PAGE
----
Blog Action Day 2010: Water

by Meryl Evans | Category: Leftovers, Life Tips, Meryl's Notes Blog 8 comments

This post joins Blog Action Day 2010: Water.

What’s the first thing that comes to mind when you think of “water”?

Maybe you think… Scarce. Critical. Dirty.

A large pile of half-pint Poland Spring bottles
Image via Wikipedia

Me: Wasteful.

Since reading an article on water in the early 1990s, I’ve been drinking at least 64 ounces of water daily. For years (still does), a big drinking cup with a lid has accompanied me at home and at work. When I go places, I always figure out how to have water with me. The how depends on where and how much I can carry.

One thing stays the same. The water content. It’s always store-bought water.

It’s about taste. Not about thinking bottled water is better than tap water.

Because we need water, I’m trashing the planet. It pains me to say this especially when you have African women walking over 40 billion hours every year to gather water, and it’s often not safe drinking water. And to make matters worse…

“17 million barrels of oil are needed to manufacture those water bottles, 86 percent of which will never be recycled,” writes Tara Lohan in Well, at least, I recycle every single bottle. But I still feel bad.

I’d love to save money and avoid piling up on the trash by drinking tap water. Unfortunately, I can’t remember the last time I lived in a place where I can stand the taste of tap water. In the early ’90s, we had a water cooler. In the late ’90s, we tried the filtered pitcher route. My fridge has a built-in filter, but it fails to filter the taste.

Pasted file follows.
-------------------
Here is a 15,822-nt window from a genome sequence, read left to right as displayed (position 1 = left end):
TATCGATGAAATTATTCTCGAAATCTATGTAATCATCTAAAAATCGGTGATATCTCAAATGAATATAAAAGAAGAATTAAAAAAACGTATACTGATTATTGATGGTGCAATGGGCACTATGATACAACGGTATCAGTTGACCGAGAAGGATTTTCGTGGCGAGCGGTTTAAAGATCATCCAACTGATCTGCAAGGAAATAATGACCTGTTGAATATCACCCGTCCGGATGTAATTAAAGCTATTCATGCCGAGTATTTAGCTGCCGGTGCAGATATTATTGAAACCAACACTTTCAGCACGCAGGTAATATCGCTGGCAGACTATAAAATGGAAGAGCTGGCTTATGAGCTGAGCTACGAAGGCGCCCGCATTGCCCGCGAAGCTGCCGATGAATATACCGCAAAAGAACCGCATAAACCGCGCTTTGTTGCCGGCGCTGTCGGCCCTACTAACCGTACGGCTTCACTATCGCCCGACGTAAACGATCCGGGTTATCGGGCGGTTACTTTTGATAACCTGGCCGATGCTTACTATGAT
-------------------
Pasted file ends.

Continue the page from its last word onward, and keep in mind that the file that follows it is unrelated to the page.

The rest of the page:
People challenged my taste buds, and the bottled water brands I like won every time. However, some bottled water brands lost. Evian did.

I feel bad about buying water instead of using tap water. Goodness knows, I’ve tried to drinking from the tap. Whenever I did, I didn’t drink enough water. You know humans need water just like we need to breathe.

Maybe it’s time our cities figure out how to improve taste and some of us may finally stop buying bottled water, or at least cut down.

A side note: Washing our hands is one of the best things we can do to fight illness. Yet, it takes 20 seconds of hand washing to ensure we have clean hands. I recently read somewhere that antibacterial hand cleaners don’t do as good a job as soap and water.

Clearly, we need solutions to help us stay healthy without using up a lot of water.

How do you conserve water?

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